# Finding a CDF of a random variable

I am working on a problem and am a bit stuck. It is finding a CDF from a continuous distribution.

The problem:

$$f(x) = \cases{.005(20-x) & for 0\ltx\lt20\cr 0 & otherwise\cr}$$

Find the CDF for the random variable.

What I have done so far:

$$F_x(x) = P(X\le x)$$ or $$F_x(a) = P(X\le a)$$

(The integral of the pdf)

if x is continuous then $$F_x(a)$$ = $$\int_{-\infty}^ap(y)d(y)$$ where p is the density

I am unsure how to find this and what $$a$$ should we use?

Your density function $$f$$ has finite support, so you should take appropriate care for your integral's limits. Specifically, for $$x \leq 0$$, your CDF will be

$$F_{X}(x) = \int_{-\infty}^0 f(s) \text{d}s = 0$$

In the same spirit, since integrating a PDF over its support sums to $$1$$, you will get that for $$x \geq 20$$, your CDF will satisfy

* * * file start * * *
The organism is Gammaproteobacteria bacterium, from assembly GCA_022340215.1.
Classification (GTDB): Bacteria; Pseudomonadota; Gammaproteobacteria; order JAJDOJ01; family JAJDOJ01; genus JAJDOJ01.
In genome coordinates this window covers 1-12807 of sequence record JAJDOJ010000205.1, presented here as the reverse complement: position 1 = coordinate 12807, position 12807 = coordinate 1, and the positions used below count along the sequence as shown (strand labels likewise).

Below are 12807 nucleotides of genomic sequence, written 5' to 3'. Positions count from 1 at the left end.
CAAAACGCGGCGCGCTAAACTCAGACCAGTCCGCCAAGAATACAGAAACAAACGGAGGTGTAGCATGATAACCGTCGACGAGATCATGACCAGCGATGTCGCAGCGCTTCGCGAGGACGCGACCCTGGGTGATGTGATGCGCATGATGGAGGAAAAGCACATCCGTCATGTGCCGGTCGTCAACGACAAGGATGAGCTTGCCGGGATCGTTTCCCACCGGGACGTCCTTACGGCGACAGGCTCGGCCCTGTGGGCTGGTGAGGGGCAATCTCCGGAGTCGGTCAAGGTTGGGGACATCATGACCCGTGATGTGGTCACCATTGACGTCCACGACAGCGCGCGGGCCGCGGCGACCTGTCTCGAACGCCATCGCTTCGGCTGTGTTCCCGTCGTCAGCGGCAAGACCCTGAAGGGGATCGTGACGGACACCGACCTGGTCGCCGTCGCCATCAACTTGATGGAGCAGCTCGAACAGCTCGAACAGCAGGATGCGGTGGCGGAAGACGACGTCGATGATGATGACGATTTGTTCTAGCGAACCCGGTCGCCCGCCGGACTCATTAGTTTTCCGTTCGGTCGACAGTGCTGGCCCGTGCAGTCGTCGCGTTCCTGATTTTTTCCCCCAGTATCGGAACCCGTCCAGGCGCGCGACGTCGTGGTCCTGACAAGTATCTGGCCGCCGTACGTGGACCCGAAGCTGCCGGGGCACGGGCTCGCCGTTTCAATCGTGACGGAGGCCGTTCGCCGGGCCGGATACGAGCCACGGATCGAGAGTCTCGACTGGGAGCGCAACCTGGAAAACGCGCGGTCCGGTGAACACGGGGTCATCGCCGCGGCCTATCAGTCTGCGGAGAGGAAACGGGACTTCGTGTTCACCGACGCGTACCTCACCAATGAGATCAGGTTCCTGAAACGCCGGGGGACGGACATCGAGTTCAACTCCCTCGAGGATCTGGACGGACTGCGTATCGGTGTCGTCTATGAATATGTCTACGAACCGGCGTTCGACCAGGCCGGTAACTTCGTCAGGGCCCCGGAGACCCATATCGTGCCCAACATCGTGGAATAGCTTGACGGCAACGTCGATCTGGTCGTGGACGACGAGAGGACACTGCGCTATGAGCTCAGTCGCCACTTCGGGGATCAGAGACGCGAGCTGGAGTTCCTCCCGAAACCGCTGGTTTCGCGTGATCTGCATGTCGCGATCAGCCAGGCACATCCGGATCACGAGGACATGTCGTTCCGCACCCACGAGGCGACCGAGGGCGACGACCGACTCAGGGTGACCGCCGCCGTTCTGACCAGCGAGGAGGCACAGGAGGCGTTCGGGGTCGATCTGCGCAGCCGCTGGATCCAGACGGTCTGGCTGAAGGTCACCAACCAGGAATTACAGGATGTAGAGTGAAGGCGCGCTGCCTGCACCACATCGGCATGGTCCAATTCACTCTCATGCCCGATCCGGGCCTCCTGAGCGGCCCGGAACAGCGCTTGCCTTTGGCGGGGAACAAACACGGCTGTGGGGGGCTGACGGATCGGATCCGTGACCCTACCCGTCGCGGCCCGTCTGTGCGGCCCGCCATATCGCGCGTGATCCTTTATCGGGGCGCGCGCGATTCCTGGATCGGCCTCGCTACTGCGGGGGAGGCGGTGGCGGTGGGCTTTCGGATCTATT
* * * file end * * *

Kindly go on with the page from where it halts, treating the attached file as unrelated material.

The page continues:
$$F_X(x) = \int_{-\infty}^{x} f(s) \text{d} s = \int_{0}^{20} f(s) \text{d}s = 1$$

Note that the integral's lower limit starts from $$0$$, since $$f(s)$$ is $$0$$ for $$s \leq 0$$. Now, for any $$x \in (0, 20)$$ you must calculate the integral explicitly. You obtain

$$F_X(x) = \int_{-\infty}^x f(s) \text{d}s = \int_0^x 0.005 (20 - s) \text{d} s = 0.005 \left(20 x - \int_0^x s \text{d} s\right) \\ = 0.005 \left(20x - \frac{x^2}{2} \right), \; 0 < x < 20.$$

As a sanity check, you can plot it on Wolfram Alpha to make sure it looks like a CDF.

• So just as clarification, we do not get a finite number at the end of our calculation for the CDF, just the function itself. – Ethan Nov 5 '18 at 19:05
• @Ethan: Yes, that is correct. – VHarisop Nov 5 '18 at 19:07
• Thank you so much – Ethan Nov 5 '18 at 19:09